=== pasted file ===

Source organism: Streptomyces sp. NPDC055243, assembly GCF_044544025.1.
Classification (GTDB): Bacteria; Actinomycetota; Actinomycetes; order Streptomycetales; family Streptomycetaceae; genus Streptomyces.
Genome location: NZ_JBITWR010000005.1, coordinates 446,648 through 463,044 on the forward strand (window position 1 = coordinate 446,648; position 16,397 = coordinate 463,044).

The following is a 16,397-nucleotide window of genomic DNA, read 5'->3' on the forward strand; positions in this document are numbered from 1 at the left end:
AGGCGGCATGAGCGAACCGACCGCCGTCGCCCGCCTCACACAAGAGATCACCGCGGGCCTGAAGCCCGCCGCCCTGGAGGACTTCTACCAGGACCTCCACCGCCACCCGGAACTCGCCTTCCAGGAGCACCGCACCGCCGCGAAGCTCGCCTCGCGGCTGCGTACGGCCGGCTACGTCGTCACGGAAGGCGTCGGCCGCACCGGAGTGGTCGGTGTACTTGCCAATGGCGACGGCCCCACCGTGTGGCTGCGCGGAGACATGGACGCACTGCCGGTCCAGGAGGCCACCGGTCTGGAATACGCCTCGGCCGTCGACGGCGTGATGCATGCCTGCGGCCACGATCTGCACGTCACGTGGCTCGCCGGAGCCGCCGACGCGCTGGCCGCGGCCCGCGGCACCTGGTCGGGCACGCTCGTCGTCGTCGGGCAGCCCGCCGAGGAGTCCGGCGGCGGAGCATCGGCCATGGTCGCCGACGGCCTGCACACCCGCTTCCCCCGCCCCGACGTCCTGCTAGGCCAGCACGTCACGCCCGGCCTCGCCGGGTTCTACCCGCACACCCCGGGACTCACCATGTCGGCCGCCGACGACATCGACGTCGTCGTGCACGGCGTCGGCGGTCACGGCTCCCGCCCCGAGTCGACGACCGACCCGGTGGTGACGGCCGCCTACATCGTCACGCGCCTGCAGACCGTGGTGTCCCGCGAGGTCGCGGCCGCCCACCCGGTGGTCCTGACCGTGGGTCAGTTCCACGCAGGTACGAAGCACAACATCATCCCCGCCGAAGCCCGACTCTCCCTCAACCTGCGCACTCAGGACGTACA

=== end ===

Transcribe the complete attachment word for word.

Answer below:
Source organism: Streptomyces sp. NPDC055243, assembly GCF_044544025.1.
Classification (GTDB): Bacteria; Actinomycetota; Actinomycetes; order Streptomycetales; family Streptomycetaceae; genus Streptomyces.
Genome location: NZ_JBITWR010000005.1, coordinates 446,648 through 463,044 on the forward strand (window position 1 = coordinate 446,648; position 16,397 = coordinate 463,044).

The following is a 16,397-nucleotide window of genomic DNA, read 5'->3' on the forward strand; positions in this document are numbered from 1 at the left end:
AGGCGGCATGAGCGAACCGACCGCCGTCGCCCGCCTCACACAAGAGATCACCGCGGGCCTGAAGCCCGCCGCCCTGGAGGACTTCTACCAGGACCTCCACCGCCACCCGGAACTCGCCTTCCAGGAGCACCGCACCGCCGCGAAGCTCGCCTCGCGGCTGCGTACGGCCGGCTACGTCGTCACGGAAGGCGTCGGCCGCACCGGAGTGGTCGGTGTACTTGCCAATGGCGACGGCCCCACCGTGTGGCTGCGCGGAGACATGGACGCACTGCCGGTCCAGGAGGCCACCGGTCTGGAATACGCCTCGGCCGTCGACGGCGTGATGCATGCCTGCGGCCACGATCTGCACGTCACGTGGCTCGCCGGAGCCGCCGACGCGCTGGCCGCGGCCCGCGGCACCTGGTCGGGCACGCTCGTCGTCGTCGGGCAGCCCGCCGAGGAGTCCGGCGGCGGAGCATCGGCCATGGTCGCCGACGGCCTGCACACCCGCTTCCCCCGCCCCGACGTCCTGCTAGGCCAGCACGTCACGCCCGGCCTCGCCGGGTTCTACCCGCACACCCCGGGACTCACCATGTCGGCCGCCGACGACATCGACGTCGTCGTGCACGGCGTCGGCGGTCACGGCTCCCGCCCCGAGTCGACGACCGACCCGGTGGTGACGGCCGCCTACATCGTCACGCGCCTGCAGACCGTGGTGTCCCGCGAGGTCGCGGCCGCCCACCCGGTGGTCCTGACCGTGGGTCAGTTCCACGCAGGTACGAAGCACAACATCATCCCCGCCGAAGCCCGACTCTCCCTCAACCTGCGCACTCAGGACGTACA